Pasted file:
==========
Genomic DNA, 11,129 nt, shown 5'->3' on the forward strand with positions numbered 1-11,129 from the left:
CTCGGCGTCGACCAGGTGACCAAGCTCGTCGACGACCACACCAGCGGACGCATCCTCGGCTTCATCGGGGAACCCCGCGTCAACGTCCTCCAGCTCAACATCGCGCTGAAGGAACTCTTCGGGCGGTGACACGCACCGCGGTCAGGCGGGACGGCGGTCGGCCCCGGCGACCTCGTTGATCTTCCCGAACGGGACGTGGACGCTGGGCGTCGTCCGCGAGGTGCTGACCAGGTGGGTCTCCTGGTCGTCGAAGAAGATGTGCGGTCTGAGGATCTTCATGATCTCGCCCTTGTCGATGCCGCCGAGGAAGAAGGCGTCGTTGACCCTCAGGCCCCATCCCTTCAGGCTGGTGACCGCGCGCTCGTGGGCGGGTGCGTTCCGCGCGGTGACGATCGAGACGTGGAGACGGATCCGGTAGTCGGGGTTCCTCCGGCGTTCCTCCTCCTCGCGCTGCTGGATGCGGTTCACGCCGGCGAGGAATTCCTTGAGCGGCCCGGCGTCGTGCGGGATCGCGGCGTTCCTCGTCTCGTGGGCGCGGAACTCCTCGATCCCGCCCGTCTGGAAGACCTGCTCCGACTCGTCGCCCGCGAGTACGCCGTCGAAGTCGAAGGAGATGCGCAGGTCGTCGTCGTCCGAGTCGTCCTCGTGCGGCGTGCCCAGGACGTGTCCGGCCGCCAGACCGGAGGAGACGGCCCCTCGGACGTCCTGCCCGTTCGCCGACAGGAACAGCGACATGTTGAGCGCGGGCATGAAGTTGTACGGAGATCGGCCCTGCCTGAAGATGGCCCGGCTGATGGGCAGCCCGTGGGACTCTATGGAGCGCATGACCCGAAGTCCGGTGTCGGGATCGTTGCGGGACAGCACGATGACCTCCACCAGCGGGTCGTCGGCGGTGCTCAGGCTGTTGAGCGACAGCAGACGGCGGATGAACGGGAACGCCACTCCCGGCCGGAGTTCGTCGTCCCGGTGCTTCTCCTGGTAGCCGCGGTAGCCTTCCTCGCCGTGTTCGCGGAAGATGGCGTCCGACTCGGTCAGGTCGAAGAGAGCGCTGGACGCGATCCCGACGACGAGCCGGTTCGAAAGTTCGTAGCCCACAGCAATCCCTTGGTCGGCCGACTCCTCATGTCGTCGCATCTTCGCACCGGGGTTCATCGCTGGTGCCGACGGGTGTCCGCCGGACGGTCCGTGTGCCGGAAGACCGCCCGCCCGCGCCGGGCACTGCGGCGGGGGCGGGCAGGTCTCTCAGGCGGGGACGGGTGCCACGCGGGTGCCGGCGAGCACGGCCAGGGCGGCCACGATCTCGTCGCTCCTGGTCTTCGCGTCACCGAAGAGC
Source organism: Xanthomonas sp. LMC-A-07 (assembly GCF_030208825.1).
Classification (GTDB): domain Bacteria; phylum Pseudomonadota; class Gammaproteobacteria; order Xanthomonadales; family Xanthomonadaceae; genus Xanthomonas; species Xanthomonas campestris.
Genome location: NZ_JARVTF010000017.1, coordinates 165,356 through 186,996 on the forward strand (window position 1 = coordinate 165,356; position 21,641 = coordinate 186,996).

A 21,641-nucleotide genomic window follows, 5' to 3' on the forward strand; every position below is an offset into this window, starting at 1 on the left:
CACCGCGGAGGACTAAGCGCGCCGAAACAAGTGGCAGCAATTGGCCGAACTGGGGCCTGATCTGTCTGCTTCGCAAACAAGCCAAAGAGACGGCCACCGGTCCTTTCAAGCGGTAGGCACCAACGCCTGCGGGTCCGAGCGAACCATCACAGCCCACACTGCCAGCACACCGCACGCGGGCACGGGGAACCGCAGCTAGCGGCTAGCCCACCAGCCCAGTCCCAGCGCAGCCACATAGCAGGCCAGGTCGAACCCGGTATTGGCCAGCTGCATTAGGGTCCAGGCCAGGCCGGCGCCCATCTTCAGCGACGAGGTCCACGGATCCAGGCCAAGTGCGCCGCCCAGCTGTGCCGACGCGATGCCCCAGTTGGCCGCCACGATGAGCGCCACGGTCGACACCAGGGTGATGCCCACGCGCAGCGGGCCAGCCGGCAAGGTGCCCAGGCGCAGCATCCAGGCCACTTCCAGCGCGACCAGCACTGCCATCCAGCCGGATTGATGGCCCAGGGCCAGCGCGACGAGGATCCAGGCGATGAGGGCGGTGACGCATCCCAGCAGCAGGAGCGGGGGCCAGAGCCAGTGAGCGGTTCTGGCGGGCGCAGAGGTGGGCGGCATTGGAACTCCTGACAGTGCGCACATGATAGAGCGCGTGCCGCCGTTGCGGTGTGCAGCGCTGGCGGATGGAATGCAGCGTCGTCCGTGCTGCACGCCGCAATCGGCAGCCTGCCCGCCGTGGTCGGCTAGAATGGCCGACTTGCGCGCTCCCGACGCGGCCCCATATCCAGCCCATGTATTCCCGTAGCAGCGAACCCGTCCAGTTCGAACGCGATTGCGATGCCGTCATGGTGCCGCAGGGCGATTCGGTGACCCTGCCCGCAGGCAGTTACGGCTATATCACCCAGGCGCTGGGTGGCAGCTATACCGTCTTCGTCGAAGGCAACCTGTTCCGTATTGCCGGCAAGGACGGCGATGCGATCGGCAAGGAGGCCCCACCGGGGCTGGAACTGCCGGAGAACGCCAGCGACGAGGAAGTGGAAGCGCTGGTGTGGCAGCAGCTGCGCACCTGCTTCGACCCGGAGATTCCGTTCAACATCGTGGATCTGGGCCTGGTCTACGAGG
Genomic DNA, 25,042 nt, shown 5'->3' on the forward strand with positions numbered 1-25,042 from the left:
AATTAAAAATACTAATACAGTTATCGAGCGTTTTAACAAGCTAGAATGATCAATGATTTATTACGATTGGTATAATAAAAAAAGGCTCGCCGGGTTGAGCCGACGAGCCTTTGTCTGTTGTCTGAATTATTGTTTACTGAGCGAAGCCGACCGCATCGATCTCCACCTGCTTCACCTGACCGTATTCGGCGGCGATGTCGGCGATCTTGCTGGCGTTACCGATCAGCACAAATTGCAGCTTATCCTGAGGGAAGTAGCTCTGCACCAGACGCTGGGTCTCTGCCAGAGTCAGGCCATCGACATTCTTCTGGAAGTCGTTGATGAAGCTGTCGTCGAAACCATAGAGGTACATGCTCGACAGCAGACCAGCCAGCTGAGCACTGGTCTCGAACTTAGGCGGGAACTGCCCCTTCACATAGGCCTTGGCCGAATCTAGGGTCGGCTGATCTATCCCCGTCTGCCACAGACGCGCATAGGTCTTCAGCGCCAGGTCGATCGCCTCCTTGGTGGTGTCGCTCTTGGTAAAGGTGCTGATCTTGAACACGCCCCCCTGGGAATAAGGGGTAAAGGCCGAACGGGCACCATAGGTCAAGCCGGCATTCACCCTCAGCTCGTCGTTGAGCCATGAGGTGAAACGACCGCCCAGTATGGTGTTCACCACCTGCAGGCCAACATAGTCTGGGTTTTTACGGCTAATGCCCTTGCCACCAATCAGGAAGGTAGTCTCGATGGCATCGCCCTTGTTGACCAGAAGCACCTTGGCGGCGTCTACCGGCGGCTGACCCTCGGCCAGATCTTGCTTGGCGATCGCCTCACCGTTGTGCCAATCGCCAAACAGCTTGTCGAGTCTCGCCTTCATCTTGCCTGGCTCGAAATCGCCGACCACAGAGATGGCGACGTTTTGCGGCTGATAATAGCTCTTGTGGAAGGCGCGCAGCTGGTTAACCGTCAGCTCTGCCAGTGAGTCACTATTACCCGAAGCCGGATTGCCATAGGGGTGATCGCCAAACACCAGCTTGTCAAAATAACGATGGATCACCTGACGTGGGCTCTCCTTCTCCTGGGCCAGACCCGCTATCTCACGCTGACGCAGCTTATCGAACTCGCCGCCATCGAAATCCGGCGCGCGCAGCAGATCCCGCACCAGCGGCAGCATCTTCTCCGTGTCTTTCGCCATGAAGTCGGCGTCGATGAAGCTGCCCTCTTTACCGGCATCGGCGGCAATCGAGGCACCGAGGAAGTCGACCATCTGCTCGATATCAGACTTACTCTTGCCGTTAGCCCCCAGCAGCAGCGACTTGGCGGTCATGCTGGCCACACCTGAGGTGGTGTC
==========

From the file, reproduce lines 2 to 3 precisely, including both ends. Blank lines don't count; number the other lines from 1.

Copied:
CTCGGCGTCGACCAGGTGACCAAGCTCGTCGACGACCACACCAGCGGACGCATCCTCGGCTTCATCGGGGAACCCCGCGTCAACGTCCTCCAGCTCAACATCGCGCTGAAGGAACTCTTCGGGCGGTGACACGCACCGCGGTCAGGCGGGACGGCGGTCGGCCCCGGCGACCTCGTTGATCTTCCCGAACGGGACGTGGACGCTGGGCGTCGTCCGCGAGGTGCTGACCAGGTGGGTCTCCTGGTCGTCGAAGAAGATGTGCGGTCTGAGGATCTTCATGATCTCGCCCTTGTCGATGCCGCCGAGGAAGAAGGCGTCGTTGACCCTCAGGCCCCATCCCTTCAGGCTGGTGACCGCGCGCTCGTGGGCGGGTGCGTTCCGCGCGGTGACGATCGAGACGTGGAGACGGATCCGGTAGTCGGGGTTCCTCCGGCGTTCCTCCTCCTCGCGCTGCTGGATGCGGTTCACGCCGGCGAGGAATTCCTTGAGCGGCCCGGCGTCGTGCGGGATCGCGGCGTTCCTCGTCTCGTGGGCGCGGAACTCCTCGATCCCGCCCGTCTGGAAGACCTGCTCCGACTCGTCGCCCGCGAGTACGCCGTCGAAGTCGAAGGAGATGCGCAGGTCGTCGTCGTCCGAGTCGTCCTCGTGCGGCGTGCCCAGGACGTGTCCGGCCGCCAGACCGGAGGAGACGGCCCCTCGGACGTCCTGCCCGTTCGCCGACAGGAACAGCGACATGTTGAGCGCGGGCATGAAGTTGTACGGAGATCGGCCCTGCCTGAAGATGGCCCGGCTGATGGGCAGCCCGTGGGACTCTATGGAGCGCATGACCCGAAGTCCGGTGTCGGGATCGTTGCGGGACAGCACGATGACCTCCACCAGCGGGTCGTCGGCGGTGCTCAGGCTGTTGAGCGACAGCAGACGGCGGATGAACGGGAACGCCACTCCCGGCCGGAGTTCGTCGTCCCGGTGCTTCTCCTGGTAGCCGCGGTAGCCTTCCTCGCCGTGTTCGCGGAAGATGGCGTCCGACTCGGTCAGGTCGAAGAGAGCGCTGGACGCGATCCCGACGACGAGCCGGTTCGAAAGTTCGTAGCCCACAGCAATCCCTTGGTCGGCCGACTCCTCATGTCGTCGCATCTTCGCACCGGGGTTCATCGCTGGTGCCGACGGGTGTCCGCCGGACGGTCCGTGTGCCGGAAGACCGCCCGCCCGCGCCGGGCACTGCGGCGGGGGCGGGCAGGTCTCTCAGGCGGGGACGGGTGCCACGCGGGTGCCGGCGAGCACGGCCAGGGCGGCCACGATCTCGTCGCTCCTGGTCTTCGCGTCACCGAAGAGC
Source organism: Xanthomonas sp. LMC-A-07 (assembly GCF_030208825.1).